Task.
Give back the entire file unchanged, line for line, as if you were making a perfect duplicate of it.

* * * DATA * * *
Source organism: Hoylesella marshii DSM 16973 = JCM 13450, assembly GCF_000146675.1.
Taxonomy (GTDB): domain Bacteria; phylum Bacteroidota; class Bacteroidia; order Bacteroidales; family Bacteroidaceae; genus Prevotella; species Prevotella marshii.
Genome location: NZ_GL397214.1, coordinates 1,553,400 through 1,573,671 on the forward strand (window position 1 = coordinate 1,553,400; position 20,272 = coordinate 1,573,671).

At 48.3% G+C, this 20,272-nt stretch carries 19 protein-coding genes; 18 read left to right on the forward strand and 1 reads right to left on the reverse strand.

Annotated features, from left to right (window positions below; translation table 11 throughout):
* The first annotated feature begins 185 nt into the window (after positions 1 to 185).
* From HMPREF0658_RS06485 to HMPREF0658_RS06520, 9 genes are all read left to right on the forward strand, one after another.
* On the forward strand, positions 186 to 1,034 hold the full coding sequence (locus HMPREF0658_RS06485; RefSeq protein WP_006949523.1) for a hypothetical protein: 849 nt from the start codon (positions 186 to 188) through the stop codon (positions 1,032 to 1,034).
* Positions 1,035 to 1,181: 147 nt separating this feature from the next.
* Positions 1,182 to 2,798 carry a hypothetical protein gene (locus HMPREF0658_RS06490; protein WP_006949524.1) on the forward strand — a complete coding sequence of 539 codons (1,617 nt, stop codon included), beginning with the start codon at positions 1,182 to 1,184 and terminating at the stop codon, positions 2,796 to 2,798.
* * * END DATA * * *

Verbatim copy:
Source organism: Hoylesella marshii DSM 16973 = JCM 13450, assembly GCF_000146675.1.
Taxonomy (GTDB): domain Bacteria; phylum Bacteroidota; class Bacteroidia; order Bacteroidales; family Bacteroidaceae; genus Prevotella; species Prevotella marshii.
Genome location: NZ_GL397214.1, coordinates 1,553,400 through 1,573,671 on the forward strand (window position 1 = coordinate 1,553,400; position 20,272 = coordinate 1,573,671).

At 48.3% G+C, this 20,272-nt stretch carries 19 protein-coding genes; 18 read left to right on the forward strand and 1 reads right to left on the reverse strand.

Annotated features, from left to right (window positions below; translation table 11 throughout):
* The first annotated feature begins 185 nt into the window (after positions 1 to 185).
* From HMPREF0658_RS06485 to HMPREF0658_RS06520, 9 genes are all read left to right on the forward strand, one after another.
* On the forward strand, positions 186 to 1,034 hold the full coding sequence (locus HMPREF0658_RS06485; RefSeq protein WP_006949523.1) for a hypothetical protein: 849 nt from the start codon (positions 186 to 188) through the stop codon (positions 1,032 to 1,034).
* Positions 1,035 to 1,181: 147 nt separating this feature from the next.
* Positions 1,182 to 2,798 carry a hypothetical protein gene (locus HMPREF0658_RS06490; protein WP_006949524.1) on the forward strand — a complete coding sequence of 539 codons (1,617 nt, stop codon included), beginning with the start codon at positions 1,182 to 1,184 and terminating at the stop codon, positions 2,796 to 2,798.